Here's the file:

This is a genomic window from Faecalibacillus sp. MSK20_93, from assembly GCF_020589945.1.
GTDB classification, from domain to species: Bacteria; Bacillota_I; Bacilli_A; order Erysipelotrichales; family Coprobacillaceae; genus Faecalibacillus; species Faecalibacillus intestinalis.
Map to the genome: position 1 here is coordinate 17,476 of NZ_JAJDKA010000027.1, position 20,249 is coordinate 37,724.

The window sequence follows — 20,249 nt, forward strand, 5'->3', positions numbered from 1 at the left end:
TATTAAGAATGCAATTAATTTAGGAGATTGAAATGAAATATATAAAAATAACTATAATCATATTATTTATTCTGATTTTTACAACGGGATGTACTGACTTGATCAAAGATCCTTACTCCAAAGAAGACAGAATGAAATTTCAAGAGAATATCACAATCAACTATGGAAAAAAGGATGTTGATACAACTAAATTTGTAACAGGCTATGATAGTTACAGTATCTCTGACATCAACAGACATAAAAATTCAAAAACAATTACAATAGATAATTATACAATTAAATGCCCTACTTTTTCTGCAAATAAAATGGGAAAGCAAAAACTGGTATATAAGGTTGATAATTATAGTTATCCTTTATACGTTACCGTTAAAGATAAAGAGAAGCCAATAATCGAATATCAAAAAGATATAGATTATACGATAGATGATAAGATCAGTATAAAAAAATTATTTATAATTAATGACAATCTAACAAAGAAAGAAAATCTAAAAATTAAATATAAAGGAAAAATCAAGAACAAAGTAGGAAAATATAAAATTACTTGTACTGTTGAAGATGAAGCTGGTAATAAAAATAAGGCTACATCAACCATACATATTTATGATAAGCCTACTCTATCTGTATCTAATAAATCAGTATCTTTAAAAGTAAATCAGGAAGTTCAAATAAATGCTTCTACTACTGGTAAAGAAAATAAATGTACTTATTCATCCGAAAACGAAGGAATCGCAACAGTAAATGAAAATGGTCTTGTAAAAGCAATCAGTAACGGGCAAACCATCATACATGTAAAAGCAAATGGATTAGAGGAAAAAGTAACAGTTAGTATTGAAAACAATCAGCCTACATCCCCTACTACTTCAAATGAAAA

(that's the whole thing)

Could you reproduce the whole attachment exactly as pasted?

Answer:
This is a genomic window from Faecalibacillus sp. MSK20_93, from assembly GCF_020589945.1.
GTDB classification, from domain to species: Bacteria; Bacillota_I; Bacilli_A; order Erysipelotrichales; family Coprobacillaceae; genus Faecalibacillus; species Faecalibacillus intestinalis.
Map to the genome: position 1 here is coordinate 17,476 of NZ_JAJDKA010000027.1, position 20,249 is coordinate 37,724.

The window sequence follows — 20,249 nt, forward strand, 5'->3', positions numbered from 1 at the left end:
TATTAAGAATGCAATTAATTTAGGAGATTGAAATGAAATATATAAAAATAACTATAATCATATTATTTATTCTGATTTTTACAACGGGATGTACTGACTTGATCAAAGATCCTTACTCCAAAGAAGACAGAATGAAATTTCAAGAGAATATCACAATCAACTATGGAAAAAAGGATGTTGATACAACTAAATTTGTAACAGGCTATGATAGTTACAGTATCTCTGACATCAACAGACATAAAAATTCAAAAACAATTACAATAGATAATTATACAATTAAATGCCCTACTTTTTCTGCAAATAAAATGGGAAAGCAAAAACTGGTATATAAGGTTGATAATTATAGTTATCCTTTATACGTTACCGTTAAAGATAAAGAGAAGCCAATAATCGAATATCAAAAAGATATAGATTATACGATAGATGATAAGATCAGTATAAAAAAATTATTTATAATTAATGACAATCTAACAAAGAAAGAAAATCTAAAAATTAAATATAAAGGAAAAATCAAGAACAAAGTAGGAAAATATAAAATTACTTGTACTGTTGAAGATGAAGCTGGTAATAAAAATAAGGCTACATCAACCATACATATTTATGATAAGCCTACTCTATCTGTATCTAATAAATCAGTATCTTTAAAAGTAAATCAGGAAGTTCAAATAAATGCTTCTACTACTGGTAAAGAAAATAAATGTACTTATTCATCCGAAAACGAAGGAATCGCAACAGTAAATGAAAATGGTCTTGTAAAAGCAATCAGTAACGGGCAAACCATCATACATGTAAAAGCAAATGGATTAGAGGAAAAAGTAACAGTTAGTATTGAAAACAATCAGCCTACATCCCCTACTACTTCAAATGAAAA